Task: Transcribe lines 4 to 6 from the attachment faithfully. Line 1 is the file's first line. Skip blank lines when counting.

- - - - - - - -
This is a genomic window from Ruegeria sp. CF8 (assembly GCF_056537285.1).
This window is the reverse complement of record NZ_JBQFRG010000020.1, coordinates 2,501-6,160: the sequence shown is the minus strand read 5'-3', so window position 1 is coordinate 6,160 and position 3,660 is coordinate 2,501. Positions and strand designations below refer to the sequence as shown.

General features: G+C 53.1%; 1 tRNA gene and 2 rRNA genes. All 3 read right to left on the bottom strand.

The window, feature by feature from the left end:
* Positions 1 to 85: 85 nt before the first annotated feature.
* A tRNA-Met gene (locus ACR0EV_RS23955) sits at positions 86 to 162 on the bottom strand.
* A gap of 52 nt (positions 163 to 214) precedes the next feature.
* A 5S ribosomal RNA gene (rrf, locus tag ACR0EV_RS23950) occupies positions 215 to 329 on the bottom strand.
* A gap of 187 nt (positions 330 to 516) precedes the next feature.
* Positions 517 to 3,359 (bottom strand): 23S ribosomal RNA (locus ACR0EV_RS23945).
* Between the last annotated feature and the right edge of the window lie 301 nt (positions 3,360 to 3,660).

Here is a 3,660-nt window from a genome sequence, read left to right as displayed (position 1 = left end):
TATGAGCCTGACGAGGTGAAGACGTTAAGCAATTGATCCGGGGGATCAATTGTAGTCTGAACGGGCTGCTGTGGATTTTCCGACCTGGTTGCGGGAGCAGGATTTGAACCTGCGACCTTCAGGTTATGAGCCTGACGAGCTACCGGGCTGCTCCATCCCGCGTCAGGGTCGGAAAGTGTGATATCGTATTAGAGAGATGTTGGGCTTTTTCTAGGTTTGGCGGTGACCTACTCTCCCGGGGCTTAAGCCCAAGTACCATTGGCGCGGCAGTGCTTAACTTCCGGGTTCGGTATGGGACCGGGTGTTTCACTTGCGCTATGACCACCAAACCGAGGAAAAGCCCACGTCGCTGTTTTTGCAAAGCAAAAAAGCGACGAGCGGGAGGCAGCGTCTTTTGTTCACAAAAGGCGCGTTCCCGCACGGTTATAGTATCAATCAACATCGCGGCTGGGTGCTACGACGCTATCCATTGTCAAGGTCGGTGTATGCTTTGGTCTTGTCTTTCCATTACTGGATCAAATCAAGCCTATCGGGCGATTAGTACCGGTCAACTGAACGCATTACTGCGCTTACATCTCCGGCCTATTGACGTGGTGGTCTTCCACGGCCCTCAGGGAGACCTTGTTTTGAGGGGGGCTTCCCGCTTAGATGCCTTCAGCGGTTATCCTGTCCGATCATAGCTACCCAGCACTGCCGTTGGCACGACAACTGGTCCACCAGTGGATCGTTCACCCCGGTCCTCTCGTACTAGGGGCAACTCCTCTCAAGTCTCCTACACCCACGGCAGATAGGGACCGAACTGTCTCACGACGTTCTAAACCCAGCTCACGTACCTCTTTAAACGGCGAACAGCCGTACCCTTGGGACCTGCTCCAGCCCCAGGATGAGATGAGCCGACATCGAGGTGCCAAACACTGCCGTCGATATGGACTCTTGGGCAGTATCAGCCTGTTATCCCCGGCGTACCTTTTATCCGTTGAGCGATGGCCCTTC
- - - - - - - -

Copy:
The window, feature by feature from the left end:
* Positions 1 to 85: 85 nt before the first annotated feature.
* A tRNA-Met gene (locus ACR0EV_RS23955) sits at positions 86 to 162 on the bottom strand.